University Of California Researcher Solves Drought Problems With Solar-Powered 'Water Harvester'

Device pulls water from dry air, powered only by the sun

The solar-powered harvester can provide 2.8 litres of water from the air over a 12 hour period in conditions as dry as the Mojave Desert, where the average humidity is around 20 per cent.

"This is a major breakthrough in the long-standing challenge of harvesting water from the air at low humidity", says Omar Yaghi from UC Berkeley regarding the new device. There is no other way to do that right now, except by using extra energy.

Though researchers at Berkeley and MIT have developed a way to extract clean water from thin air, it will take more research and development to bring the prodct to an affordable enough price that it can be economically distributed to countries around the world and aras where clean water is in short supply.

In order to make water, the engineers used a special material called a metal-organic framework, or MOF, from UC Berkeley.

In collaboration with MIT's Device Research Laboratory - run by Dr. Evelyn Wang, the inventor of MOF - Omar Yaghi, a scientist at the Lawrence Berkeley National Laboratory, synthesized a zirconium-based material that binds water vapor and transforms it into a water-collecting system. But such water-saturated air is only common in very limited regions.

A report during the last year in Science Advances had found that nearly four billion residents, almost half in India as well as in China, face "severe water scarcity at least during one month of the year". "In taking the invention out of the lab and demonstrating the device in real-world conditions, we have shown that the MOF works and the device that it is contained within can operate and deliver water by trapping water from dry air". The device described in the new paper is tailored for a 20 percent humidity level, but other MOF designs may work best at 50 percent or higher. Their latest prototype uses a popular but unusual new material and requires little energy, even in some of the driest places on Earth. It could also be configured to work more effectively under different humidity conditions, Yaghi said. At the present, there are about 20,000 types of MOFs out there, each with their own unique properties and uses, but the particular MOFs in the new water harvester are capable of binding to water. Parts of the world which have scarce water resources will benefit from this advanced technology to improve the living conditions of people living in barren locations. The key to their success is a family of crystalline powders called metal organic frameworks, or MOFs. Since then, he and others have developed several types of applications for them, including membranes that absorb and later release methane, acting as a carbon tank for cars. To get the device ready for commercialization, he is now working on new MOFs that could hold more water by weight, while Wang is trying to increase the device efficiency and output. Their prototype can harvest 300 ml of water per kilogram of MOF, said researcher Eugene Kapustin from the University of California, Berkeley, but they only used 1.5 grams of the stuff. This drips into a collector and, presto, usable water from air.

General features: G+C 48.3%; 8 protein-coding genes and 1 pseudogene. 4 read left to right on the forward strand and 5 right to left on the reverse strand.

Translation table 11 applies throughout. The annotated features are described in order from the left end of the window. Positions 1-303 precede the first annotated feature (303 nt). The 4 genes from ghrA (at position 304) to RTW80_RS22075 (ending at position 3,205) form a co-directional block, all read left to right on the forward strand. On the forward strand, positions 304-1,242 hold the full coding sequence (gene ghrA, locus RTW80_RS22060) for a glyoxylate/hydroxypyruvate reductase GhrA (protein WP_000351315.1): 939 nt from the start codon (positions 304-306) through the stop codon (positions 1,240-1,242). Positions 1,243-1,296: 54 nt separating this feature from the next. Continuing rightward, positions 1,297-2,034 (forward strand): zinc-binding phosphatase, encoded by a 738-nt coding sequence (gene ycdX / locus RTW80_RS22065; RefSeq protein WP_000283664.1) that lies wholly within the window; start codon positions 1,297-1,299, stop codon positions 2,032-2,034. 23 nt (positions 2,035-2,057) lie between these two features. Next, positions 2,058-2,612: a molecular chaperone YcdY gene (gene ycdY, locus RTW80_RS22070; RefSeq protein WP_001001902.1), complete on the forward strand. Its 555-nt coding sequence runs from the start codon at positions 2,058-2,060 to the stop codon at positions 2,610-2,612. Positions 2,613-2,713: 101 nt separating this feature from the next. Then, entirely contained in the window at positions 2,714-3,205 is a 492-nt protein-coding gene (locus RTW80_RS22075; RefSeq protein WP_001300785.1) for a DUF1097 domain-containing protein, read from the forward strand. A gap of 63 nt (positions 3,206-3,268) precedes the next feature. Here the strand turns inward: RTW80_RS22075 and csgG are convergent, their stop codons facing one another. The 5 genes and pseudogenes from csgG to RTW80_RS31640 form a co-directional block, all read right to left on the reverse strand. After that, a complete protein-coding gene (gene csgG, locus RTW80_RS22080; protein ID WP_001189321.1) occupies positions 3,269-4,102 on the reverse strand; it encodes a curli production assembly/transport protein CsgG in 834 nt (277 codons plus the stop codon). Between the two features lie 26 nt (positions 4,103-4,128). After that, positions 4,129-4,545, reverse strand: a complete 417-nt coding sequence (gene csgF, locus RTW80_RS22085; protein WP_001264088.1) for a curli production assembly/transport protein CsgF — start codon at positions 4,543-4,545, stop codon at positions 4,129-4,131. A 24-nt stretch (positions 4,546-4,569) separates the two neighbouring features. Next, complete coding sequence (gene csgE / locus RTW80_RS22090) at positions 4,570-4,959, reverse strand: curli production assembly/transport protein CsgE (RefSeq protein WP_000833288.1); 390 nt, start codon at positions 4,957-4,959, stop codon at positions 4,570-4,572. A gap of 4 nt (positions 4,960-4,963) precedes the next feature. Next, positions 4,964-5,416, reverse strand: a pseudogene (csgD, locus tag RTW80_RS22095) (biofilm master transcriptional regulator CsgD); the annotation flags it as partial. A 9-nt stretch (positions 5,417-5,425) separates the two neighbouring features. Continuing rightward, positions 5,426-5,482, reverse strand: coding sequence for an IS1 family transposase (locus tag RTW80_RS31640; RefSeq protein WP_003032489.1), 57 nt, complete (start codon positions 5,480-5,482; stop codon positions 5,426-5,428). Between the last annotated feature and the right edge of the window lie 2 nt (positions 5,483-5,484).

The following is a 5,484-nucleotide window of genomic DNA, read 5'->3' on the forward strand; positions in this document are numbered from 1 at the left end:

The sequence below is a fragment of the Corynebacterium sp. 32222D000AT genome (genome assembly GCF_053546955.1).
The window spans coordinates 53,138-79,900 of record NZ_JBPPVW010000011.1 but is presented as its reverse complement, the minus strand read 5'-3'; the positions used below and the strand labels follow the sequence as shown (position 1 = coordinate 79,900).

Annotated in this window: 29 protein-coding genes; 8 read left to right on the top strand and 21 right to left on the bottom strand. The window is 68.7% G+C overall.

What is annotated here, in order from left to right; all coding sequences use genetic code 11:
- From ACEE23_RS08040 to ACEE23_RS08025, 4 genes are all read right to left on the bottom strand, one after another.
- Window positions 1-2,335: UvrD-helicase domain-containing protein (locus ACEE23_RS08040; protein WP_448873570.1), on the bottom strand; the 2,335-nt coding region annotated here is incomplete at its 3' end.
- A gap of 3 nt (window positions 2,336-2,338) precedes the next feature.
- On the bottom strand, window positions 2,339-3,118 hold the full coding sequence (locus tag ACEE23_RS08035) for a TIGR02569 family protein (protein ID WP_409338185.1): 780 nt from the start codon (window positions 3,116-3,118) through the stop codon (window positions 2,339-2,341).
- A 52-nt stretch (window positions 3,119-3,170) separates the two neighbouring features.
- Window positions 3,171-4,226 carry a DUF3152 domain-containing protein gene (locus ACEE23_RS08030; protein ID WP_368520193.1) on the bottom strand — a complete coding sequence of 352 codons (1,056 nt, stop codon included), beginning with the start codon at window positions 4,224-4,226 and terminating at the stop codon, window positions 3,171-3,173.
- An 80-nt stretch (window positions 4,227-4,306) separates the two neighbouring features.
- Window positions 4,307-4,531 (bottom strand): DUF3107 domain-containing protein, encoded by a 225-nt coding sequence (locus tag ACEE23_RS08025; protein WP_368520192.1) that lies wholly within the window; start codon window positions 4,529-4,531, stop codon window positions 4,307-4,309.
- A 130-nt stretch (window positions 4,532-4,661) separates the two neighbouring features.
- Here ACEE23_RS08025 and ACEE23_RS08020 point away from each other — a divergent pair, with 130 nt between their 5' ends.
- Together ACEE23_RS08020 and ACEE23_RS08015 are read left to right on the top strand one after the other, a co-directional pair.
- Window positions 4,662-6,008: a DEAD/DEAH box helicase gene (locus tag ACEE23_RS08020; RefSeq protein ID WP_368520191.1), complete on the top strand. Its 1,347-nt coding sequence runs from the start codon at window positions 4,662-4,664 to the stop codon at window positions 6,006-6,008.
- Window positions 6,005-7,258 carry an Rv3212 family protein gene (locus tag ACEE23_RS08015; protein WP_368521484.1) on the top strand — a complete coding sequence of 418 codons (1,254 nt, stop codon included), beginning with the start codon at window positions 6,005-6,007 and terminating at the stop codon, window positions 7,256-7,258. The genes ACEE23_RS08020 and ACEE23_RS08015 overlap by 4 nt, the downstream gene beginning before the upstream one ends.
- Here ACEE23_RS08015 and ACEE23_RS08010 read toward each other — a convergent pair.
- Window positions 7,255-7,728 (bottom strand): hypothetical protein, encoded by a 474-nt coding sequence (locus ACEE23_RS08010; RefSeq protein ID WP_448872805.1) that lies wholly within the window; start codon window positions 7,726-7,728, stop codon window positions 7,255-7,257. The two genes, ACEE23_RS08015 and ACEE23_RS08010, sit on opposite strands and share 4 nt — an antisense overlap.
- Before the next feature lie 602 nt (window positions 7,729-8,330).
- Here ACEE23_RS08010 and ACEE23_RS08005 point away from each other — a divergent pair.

Though that may not sound like much, its designers say the current device is just a prototype. The MOF has a porous structure that makes it ideal for holding water, similar to a sponge.

"To have water running all the time, you could design a system that absorbs the humidity during the night and evolves it during the day", he added.

Obviously scaling up to eventual commercialization comes next."We did some estimates, and anticipate if you had a 30 liter unit, say the size of a carry-on suitcase, that's equivalent to 5 kg of MOF or so", said Wang.

At $150/kg, zirconium is too expensive to use for a mass-produced product meant to be distributed to people living in arid environments, but Yaghi proposes further work that would swap in aluminum, which costs 1% of the cost of zirconium.